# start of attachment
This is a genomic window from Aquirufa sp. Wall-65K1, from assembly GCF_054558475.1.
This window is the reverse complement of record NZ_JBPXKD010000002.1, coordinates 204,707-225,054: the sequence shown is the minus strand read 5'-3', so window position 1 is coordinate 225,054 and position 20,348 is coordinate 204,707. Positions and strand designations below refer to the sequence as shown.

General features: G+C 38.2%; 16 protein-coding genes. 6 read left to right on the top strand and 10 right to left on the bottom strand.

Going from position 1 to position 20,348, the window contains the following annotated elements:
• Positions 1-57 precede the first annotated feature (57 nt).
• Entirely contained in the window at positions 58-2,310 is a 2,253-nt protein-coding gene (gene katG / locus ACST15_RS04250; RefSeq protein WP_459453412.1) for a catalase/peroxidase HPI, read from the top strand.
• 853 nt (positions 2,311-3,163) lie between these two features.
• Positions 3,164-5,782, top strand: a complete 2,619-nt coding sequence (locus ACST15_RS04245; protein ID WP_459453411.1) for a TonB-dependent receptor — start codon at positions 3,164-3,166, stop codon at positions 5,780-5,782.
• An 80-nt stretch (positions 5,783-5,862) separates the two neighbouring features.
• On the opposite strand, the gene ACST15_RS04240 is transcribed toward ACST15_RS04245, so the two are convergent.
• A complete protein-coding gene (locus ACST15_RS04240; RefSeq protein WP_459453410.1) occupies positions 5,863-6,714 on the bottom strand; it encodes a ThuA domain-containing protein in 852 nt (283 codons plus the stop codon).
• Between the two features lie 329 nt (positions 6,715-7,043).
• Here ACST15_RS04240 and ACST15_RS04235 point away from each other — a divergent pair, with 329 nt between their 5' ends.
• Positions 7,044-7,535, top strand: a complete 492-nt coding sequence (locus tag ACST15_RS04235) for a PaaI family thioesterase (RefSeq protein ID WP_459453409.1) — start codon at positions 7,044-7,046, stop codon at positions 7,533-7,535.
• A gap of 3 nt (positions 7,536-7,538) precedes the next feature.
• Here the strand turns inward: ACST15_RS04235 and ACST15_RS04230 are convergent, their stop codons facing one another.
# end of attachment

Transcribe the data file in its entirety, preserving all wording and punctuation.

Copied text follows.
This is a genomic window from Aquirufa sp. Wall-65K1, from assembly GCF_054558475.1.
This window is the reverse complement of record NZ_JBPXKD010000002.1, coordinates 204,707-225,054: the sequence shown is the minus strand read 5'-3', so window position 1 is coordinate 225,054 and position 20,348 is coordinate 204,707. Positions and strand designations below refer to the sequence as shown.

General features: G+C 38.2%; 16 protein-coding genes. 6 read left to right on the top strand and 10 right to left on the bottom strand.

Going from position 1 to position 20,348, the window contains the following annotated elements:
• Positions 1-57 precede the first annotated feature (57 nt).
• Entirely contained in the window at positions 58-2,310 is a 2,253-nt protein-coding gene (gene katG / locus ACST15_RS04250; RefSeq protein WP_459453412.1) for a catalase/peroxidase HPI, read from the top strand.
• 853 nt (positions 2,311-3,163) lie between these two features.
• Positions 3,164-5,782, top strand: a complete 2,619-nt coding sequence (locus ACST15_RS04245; protein ID WP_459453411.1) for a TonB-dependent receptor — start codon at positions 3,164-3,166, stop codon at positions 5,780-5,782.
• An 80-nt stretch (positions 5,783-5,862) separates the two neighbouring features.
• On the opposite strand, the gene ACST15_RS04240 is transcribed toward ACST15_RS04245, so the two are convergent.
• A complete protein-coding gene (locus ACST15_RS04240; RefSeq protein WP_459453410.1) occupies positions 5,863-6,714 on the bottom strand; it encodes a ThuA domain-containing protein in 852 nt (283 codons plus the stop codon).
• Between the two features lie 329 nt (positions 6,715-7,043).
• Here ACST15_RS04240 and ACST15_RS04235 point away from each other — a divergent pair, with 329 nt between their 5' ends.
• Positions 7,044-7,535, top strand: a complete 492-nt coding sequence (locus tag ACST15_RS04235) for a PaaI family thioesterase (RefSeq protein ID WP_459453409.1) — start codon at positions 7,044-7,046, stop codon at positions 7,533-7,535.
• A gap of 3 nt (positions 7,536-7,538) precedes the next feature.
• Here the strand turns inward: ACST15_RS04235 and ACST15_RS04230 are convergent, their stop codons facing one another.